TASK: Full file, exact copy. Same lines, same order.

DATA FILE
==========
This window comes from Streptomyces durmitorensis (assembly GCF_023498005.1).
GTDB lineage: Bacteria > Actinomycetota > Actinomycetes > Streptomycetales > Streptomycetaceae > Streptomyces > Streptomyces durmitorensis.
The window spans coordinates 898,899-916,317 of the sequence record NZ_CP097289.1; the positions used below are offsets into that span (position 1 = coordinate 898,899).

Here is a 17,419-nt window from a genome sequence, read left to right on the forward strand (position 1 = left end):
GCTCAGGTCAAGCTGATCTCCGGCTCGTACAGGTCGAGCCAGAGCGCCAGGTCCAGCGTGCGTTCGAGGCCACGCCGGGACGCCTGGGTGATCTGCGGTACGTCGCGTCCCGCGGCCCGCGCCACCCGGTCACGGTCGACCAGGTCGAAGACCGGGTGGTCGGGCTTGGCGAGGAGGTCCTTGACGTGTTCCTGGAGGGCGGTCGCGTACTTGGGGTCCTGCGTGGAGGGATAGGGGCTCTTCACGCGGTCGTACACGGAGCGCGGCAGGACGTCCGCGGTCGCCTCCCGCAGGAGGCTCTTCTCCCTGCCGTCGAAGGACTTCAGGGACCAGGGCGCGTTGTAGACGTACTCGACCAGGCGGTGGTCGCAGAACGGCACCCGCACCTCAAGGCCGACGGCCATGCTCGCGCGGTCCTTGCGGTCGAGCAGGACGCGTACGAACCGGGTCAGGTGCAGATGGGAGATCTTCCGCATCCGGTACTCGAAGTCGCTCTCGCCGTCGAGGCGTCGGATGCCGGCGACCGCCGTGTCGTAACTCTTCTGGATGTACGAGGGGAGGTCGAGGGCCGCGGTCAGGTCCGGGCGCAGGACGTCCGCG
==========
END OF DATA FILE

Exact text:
This window comes from Streptomyces durmitorensis (assembly GCF_023498005.1).
GTDB lineage: Bacteria > Actinomycetota > Actinomycetes > Streptomycetales > Streptomycetaceae > Streptomyces > Streptomyces durmitorensis.
The window spans coordinates 898,899-916,317 of the sequence record NZ_CP097289.1; the positions used below are offsets into that span (position 1 = coordinate 898,899).

Here is a 17,419-nt window from a genome sequence, read left to right on the forward strand (position 1 = left end):
GCTCAGGTCAAGCTGATCTCCGGCTCGTACAGGTCGAGCCAGAGCGCCAGGTCCAGCGTGCGTTCGAGGCCACGCCGGGACGCCTGGGTGATCTGCGGTACGTCGCGTCCCGCGGCCCGCGCCACCCGGTCACGGTCGACCAGGTCGAAGACCGGGTGGTCGGGCTTGGCGAGGAGGTCCTTGACGTGTTCCTGGAGGGCGGTCGCGTACTTGGGGTCCTGCGTGGAGGGATAGGGGCTCTTCACGCGGTCGTACACGGAGCGCGGCAGGACGTCCGCGGTCGCCTCCCGCAGGAGGCTCTTCTCCCTGCCGTCGAAGGACTTCAGGGACCAGGGCGCGTTGTAGACGTACTCGACCAGGCGGTGGTCGCAGAACGGCACCCGCACCTCAAGGCCGACGGCCATGCTCGCGCGGTCCTTGCGGTCGAGCAGGACGCGTACGAACCGGGTCAGGTGCAGATGGGAGATCTTCCGCATCCGGTACTCGAAGTCGCTCTCGCCGTCGAGGCGTCGGATGCCGGCGACCGCCGTGTCGTAACTCTTCTGGATGTACGAGGGGAGGTCGAGGGCCGCGGTCAGGTCCGGGCGCAGGACGTCCGCG